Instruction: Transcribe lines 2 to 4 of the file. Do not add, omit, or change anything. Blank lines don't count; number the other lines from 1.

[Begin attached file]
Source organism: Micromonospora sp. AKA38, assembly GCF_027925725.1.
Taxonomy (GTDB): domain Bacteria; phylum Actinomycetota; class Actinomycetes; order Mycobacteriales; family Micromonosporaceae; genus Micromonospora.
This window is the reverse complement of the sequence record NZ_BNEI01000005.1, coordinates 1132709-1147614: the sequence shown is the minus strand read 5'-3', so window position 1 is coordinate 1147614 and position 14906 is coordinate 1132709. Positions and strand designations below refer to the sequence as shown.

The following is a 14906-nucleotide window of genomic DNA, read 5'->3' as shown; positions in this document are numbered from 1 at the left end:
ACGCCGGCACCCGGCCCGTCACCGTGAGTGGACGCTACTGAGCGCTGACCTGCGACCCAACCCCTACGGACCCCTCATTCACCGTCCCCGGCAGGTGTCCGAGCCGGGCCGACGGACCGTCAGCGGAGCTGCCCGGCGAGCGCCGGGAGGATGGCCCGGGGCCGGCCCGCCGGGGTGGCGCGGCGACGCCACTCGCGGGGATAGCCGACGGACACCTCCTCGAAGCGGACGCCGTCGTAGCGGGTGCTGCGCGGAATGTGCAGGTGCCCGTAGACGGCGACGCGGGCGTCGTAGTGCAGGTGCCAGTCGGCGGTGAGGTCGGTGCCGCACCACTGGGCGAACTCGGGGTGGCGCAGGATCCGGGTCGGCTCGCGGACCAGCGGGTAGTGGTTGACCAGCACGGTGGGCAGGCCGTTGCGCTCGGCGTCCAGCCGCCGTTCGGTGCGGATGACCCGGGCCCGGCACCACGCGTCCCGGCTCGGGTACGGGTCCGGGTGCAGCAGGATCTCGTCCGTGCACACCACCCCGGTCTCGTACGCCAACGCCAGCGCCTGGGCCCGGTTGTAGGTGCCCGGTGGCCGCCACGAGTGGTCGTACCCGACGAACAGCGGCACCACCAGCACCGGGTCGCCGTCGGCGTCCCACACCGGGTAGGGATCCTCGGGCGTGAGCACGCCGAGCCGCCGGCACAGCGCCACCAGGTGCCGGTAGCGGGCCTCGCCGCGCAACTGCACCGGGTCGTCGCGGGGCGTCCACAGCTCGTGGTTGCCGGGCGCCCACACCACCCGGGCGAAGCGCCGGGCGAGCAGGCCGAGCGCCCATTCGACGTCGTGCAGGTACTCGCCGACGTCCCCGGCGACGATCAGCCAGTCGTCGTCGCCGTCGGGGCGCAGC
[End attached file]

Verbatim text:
Taxonomy (GTDB): domain Bacteria; phylum Actinomycetota; class Actinomycetes; order Mycobacteriales; family Micromonosporaceae; genus Micromonospora.
This window is the reverse complement of the sequence record NZ_BNEI01000005.1, coordinates 1132709-1147614: the sequence shown is the minus strand read 5'-3', so window position 1 is coordinate 1147614 and position 14906 is coordinate 1132709. Positions and strand designations below refer to the sequence as shown.

The following is a 14906-nucleotide window of genomic DNA, read 5'->3' as shown; positions in this document are numbered from 1 at the left end: